The Law and Your Business

Securing Capital

What are the legal considerations in getting contributions from others?

If you're borrowing money, you're retaining full ownership of the company. Once the loans are repaid, you have no further obligations to the lenders. If you have investors, on the other hand, you're giving them a slice of the pie. You don't have to repay what they put into the business, but you'll have to share the profits with them.

The decision to bring others into the business can limit the legal structures available to you. Under the law, investors who are actively involved in the business ( active investors) generally have a different status from investors who are putting up money but not taking part in how the business is run on a day-to-day basis ( passive investors).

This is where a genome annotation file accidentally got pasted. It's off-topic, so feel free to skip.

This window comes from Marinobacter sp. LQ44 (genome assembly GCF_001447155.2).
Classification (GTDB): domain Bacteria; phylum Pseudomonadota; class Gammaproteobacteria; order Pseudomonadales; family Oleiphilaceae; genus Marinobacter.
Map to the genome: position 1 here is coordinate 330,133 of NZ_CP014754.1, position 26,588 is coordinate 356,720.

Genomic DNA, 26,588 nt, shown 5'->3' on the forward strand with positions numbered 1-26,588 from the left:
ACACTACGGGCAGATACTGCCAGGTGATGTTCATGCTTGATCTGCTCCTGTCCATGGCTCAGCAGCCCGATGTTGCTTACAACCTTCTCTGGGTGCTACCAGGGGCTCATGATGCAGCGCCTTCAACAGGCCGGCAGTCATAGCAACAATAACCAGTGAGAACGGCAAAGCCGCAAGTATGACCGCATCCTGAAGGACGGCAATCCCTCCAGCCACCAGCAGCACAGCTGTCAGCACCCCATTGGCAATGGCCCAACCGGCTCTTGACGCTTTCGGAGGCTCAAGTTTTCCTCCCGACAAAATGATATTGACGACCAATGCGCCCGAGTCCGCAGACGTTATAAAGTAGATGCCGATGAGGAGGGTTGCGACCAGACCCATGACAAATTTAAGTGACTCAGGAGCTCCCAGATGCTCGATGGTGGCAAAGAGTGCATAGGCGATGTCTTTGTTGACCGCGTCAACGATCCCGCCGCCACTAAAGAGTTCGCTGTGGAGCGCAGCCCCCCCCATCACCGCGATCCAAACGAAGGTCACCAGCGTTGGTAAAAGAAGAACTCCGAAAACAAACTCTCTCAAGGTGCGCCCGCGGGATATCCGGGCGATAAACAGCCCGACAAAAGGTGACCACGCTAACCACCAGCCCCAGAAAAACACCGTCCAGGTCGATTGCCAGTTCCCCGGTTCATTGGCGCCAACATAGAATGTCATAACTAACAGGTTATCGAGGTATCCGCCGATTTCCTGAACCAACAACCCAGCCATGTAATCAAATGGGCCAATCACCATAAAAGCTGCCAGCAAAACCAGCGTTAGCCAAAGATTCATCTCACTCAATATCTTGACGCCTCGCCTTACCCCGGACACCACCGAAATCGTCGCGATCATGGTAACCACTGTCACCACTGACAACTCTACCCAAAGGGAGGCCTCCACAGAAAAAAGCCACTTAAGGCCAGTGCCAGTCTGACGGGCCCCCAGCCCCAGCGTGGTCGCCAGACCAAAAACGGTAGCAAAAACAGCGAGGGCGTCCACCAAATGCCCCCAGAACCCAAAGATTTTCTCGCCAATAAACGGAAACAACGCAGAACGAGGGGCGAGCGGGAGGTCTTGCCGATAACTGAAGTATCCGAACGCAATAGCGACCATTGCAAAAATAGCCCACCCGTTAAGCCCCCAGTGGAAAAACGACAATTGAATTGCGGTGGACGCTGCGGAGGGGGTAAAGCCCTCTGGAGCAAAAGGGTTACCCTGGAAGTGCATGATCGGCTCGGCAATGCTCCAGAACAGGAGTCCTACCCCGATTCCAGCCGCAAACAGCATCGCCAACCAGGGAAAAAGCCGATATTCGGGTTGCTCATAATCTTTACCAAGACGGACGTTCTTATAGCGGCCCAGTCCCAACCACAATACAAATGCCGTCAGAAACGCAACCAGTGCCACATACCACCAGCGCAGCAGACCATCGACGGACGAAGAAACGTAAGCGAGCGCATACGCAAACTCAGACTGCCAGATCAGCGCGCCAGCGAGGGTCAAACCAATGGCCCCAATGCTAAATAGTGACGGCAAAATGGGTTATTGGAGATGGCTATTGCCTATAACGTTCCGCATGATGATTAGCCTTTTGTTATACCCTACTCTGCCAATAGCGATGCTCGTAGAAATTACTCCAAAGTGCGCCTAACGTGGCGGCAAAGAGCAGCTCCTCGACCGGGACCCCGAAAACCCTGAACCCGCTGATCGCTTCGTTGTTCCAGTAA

>>What are some ways of securing capital?
>>How about using my home equity to get funds?
>>What are the legal considerations in getting loans from family and friends?
>>What is a promissory note?
>>What are some legal considerations in loans from financial institutions?
>>What about my spouse’s assets?
>>Are government loans available?
>>What about help for women and minorities?
>>What are the legal considerations in getting contributions from others?
>>Legally, what’s the difference between active investors and passive investors?
>>What if I want to have “passive" co-owners?


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State/Local Laws That Affect New Businesses | Home-based Businesses

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